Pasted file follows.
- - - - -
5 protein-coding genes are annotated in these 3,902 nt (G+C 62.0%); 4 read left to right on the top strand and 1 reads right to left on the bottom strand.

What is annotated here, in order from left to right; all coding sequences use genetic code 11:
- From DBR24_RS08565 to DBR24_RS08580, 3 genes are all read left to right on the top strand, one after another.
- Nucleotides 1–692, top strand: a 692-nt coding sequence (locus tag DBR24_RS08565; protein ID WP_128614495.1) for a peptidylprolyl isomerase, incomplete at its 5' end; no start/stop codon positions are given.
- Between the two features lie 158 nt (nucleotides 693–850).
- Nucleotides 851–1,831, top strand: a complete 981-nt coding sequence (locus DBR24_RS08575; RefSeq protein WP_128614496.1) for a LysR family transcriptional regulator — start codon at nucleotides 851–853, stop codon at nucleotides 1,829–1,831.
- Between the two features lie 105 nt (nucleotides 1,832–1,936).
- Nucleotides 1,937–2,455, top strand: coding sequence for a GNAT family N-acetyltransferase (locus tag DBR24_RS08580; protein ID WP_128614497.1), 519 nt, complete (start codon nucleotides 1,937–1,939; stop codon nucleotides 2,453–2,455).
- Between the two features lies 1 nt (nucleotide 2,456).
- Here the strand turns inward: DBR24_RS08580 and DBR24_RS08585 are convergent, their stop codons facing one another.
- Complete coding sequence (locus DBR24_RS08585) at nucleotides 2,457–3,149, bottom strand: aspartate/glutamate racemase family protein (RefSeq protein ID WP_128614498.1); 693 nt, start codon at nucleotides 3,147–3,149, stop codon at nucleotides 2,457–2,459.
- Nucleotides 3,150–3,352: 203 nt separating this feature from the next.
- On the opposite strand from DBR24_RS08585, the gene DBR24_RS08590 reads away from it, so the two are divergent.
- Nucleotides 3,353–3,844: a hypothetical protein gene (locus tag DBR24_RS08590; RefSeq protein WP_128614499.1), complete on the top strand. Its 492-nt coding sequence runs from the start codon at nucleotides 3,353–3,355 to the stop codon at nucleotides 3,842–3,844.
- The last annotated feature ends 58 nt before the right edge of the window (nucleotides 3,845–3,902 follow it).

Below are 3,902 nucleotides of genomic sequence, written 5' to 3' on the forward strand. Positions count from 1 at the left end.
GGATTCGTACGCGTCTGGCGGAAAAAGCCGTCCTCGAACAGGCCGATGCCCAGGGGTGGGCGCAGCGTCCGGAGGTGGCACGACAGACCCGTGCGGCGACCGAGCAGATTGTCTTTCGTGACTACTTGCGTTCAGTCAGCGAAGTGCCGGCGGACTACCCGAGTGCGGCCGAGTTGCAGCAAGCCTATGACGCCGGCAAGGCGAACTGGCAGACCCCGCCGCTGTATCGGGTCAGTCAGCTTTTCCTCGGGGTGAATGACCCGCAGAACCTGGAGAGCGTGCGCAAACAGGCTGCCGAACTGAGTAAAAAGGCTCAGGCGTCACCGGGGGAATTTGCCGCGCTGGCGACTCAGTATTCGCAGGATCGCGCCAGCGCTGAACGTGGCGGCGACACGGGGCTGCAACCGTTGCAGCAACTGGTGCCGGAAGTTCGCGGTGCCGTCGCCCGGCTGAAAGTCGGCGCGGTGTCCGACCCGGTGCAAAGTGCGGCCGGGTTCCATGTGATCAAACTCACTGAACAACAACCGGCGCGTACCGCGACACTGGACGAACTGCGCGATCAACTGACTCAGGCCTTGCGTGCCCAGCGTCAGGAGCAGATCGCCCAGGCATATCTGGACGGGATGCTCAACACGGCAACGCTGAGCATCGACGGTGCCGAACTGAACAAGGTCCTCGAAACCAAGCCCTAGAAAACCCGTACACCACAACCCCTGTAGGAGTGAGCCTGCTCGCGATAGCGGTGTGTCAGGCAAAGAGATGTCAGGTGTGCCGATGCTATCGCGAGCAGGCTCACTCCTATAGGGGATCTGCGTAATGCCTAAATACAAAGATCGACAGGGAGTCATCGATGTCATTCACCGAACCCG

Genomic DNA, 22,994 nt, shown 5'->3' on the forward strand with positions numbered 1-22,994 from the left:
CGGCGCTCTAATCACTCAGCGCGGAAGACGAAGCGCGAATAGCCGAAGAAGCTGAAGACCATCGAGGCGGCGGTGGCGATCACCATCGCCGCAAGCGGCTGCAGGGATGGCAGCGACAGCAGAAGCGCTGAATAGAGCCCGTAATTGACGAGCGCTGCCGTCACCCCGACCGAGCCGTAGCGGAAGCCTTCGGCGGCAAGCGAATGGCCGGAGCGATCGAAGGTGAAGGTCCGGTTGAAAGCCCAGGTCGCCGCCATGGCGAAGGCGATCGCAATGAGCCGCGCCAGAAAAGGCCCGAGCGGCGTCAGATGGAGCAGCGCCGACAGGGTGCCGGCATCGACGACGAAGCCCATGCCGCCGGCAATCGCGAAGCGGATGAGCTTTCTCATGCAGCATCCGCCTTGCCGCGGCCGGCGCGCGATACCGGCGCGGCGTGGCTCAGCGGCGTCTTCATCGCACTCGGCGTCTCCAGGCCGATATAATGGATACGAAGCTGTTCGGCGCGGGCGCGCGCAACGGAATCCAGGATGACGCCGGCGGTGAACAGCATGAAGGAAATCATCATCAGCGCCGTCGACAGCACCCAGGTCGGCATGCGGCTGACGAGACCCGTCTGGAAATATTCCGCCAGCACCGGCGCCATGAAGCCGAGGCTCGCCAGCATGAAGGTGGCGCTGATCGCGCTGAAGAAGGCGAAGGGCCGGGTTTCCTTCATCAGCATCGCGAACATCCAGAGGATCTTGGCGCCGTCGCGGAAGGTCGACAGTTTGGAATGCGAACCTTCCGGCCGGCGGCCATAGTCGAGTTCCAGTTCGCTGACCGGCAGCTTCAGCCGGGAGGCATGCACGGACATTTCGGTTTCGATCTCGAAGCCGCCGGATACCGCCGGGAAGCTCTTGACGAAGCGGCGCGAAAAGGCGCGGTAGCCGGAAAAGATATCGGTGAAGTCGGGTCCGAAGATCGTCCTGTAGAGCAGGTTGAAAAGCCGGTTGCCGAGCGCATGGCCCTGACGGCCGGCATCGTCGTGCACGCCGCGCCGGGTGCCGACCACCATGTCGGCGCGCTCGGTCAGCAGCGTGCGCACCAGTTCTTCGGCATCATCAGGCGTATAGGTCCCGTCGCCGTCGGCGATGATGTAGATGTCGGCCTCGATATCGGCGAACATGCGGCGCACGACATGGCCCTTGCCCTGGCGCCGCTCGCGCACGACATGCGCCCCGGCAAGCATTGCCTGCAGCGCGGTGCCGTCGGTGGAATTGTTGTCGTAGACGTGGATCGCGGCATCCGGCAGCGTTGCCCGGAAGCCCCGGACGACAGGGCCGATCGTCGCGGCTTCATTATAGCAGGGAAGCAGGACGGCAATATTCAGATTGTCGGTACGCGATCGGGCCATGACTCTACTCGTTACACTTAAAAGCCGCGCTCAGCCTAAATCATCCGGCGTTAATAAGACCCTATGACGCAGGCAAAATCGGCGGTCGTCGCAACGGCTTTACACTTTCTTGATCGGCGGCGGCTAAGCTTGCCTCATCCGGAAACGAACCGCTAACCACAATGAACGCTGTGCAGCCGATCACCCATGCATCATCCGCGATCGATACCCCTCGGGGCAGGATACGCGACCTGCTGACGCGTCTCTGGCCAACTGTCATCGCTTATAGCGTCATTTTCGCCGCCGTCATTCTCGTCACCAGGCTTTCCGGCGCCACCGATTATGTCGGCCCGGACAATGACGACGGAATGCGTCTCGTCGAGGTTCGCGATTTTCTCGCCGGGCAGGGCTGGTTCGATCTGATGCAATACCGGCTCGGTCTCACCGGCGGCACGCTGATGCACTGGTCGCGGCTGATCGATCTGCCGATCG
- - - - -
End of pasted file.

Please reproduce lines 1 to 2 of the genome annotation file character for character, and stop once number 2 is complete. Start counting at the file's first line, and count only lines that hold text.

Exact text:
5 protein-coding genes are annotated in these 3,902 nt (G+C 62.0%); 4 read left to right on the top strand and 1 reads right to left on the bottom strand.

What is annotated here, in order from left to right; all coding sequences use genetic code 11: